Lorette family escapes fire that destroyed home

A family of four, along with two friends and several pets, escaped an electrical fire that destroyed their home and sparked several explosions last night in Lorette, Man., southeast of Winnipeg.

Electrical blaze in garage set off gas tank explosions, say fire officials

The charred remains of a house in Lorette, Man., that was badly damaged by fire on Saturday evening. Fire officials say the house is a complete loss. (Pierre Verriere/Radio-Canada)

A family of four, along with two friends and several pets, escaped an electrical fire that destroyed their home and sparked several explosions last night in Lorette, Man., southeast of Winnipeg.

The blaze started just after 7 p.m. Saturday, with flames and smoke visible kilometres away.

Local fire officials said a family of four and two friends of the children left the house without injury.

Colleen Ikeda said she and her family, along with the two friends, were inside the home when the blaze started.

Ikeda said the most important thing was that everyone — including the family's dogs and cat — got out safely.

"I just noticed the fire at the front door there as I was in the kitchen," she said Sunday.

"We scrambled to get the kids out from the basement and get the dogs out, and we all got out the back sliding doors."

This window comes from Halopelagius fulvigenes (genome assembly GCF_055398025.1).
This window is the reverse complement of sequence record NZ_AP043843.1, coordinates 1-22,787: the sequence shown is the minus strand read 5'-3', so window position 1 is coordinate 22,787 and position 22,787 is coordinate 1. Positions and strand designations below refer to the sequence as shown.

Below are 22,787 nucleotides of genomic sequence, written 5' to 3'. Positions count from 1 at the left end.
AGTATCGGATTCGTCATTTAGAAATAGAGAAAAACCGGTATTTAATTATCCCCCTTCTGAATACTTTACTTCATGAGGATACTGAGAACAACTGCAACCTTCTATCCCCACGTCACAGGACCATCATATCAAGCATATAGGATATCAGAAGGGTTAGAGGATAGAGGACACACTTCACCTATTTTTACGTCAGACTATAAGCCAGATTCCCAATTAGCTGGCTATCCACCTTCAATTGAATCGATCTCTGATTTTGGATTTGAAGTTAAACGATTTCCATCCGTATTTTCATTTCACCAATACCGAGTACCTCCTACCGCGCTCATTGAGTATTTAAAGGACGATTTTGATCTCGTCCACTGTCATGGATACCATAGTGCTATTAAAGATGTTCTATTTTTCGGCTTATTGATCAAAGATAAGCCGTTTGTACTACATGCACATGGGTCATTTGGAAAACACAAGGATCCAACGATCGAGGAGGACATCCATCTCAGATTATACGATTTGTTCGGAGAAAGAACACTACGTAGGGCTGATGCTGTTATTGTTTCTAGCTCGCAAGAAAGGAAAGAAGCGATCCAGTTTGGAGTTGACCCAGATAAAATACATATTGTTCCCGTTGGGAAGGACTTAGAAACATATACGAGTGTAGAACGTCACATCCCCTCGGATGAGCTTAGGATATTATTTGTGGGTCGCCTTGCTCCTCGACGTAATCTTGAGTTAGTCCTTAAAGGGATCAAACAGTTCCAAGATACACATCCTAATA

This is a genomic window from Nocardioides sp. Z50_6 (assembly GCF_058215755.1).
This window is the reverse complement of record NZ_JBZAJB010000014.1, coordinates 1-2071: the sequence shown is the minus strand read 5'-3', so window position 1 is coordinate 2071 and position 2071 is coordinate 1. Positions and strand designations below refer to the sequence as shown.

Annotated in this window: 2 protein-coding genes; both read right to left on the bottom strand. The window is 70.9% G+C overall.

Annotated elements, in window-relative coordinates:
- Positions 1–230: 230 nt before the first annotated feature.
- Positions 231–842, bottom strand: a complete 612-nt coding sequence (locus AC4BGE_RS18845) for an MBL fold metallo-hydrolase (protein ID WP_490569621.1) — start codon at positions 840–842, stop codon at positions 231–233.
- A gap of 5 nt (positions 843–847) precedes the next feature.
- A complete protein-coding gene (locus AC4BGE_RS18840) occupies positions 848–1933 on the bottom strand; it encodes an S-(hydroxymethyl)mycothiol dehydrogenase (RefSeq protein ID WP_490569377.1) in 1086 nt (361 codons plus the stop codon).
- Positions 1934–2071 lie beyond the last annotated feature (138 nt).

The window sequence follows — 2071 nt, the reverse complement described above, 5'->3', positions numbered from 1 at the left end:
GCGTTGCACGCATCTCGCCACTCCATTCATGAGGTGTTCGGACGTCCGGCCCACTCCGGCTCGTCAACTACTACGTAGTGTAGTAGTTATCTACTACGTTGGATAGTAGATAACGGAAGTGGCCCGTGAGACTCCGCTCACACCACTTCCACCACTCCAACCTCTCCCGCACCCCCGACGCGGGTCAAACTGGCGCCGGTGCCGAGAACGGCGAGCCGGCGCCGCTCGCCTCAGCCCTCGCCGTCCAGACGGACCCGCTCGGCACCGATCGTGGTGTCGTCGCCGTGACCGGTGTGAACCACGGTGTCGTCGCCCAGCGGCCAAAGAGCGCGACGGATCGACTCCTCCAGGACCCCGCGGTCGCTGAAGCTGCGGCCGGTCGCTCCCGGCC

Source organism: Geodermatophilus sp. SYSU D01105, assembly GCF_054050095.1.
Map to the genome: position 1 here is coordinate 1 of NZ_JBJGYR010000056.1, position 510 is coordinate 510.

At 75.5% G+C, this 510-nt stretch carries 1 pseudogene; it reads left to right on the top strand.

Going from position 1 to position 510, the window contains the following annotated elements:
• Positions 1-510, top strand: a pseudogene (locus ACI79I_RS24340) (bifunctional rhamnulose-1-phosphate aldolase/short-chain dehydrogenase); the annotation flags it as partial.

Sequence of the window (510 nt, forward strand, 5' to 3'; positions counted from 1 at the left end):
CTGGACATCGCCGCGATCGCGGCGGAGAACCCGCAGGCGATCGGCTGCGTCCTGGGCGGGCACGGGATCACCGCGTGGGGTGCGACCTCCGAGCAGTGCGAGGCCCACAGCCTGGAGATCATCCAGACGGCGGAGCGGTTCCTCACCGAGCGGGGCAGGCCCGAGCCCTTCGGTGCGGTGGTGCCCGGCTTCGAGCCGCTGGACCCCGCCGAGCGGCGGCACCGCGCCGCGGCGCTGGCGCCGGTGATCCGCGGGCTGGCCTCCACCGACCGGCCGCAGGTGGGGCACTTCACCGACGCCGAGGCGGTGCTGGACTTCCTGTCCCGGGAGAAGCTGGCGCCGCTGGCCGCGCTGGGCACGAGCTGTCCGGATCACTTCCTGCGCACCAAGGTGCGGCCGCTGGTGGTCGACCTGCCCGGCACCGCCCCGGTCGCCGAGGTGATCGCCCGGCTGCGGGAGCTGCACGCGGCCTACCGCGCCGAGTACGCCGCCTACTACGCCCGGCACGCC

Peter Skjaerlund, the fire chief for the Rural Municipality of Taché, said the electrical fire started in the garage and set off several blasts.

"There were vehicles stored in the garage," he said. "There was a boat with a little outboard boat motor, so there was gas in the gas tank there, and in the quad, it had a gas tank. So those were the explosions that everybody heard."

The roofs of the garage and house were engulfed in flames by the time firefighters arrived, said Skjaerlund, who estimated that it took crews at least four hours to extinguish the blaze.

Skjaerlund said one of the family's pets was initially reported missing, but firefighters found the small dog several hours after the fire, alive and soaking wet under a piece of drywall.

The damage from the fire means the house will be a complete loss, Skjaerlund said.

"The house is still there but … there's structural damage that it will have to be redone," he said.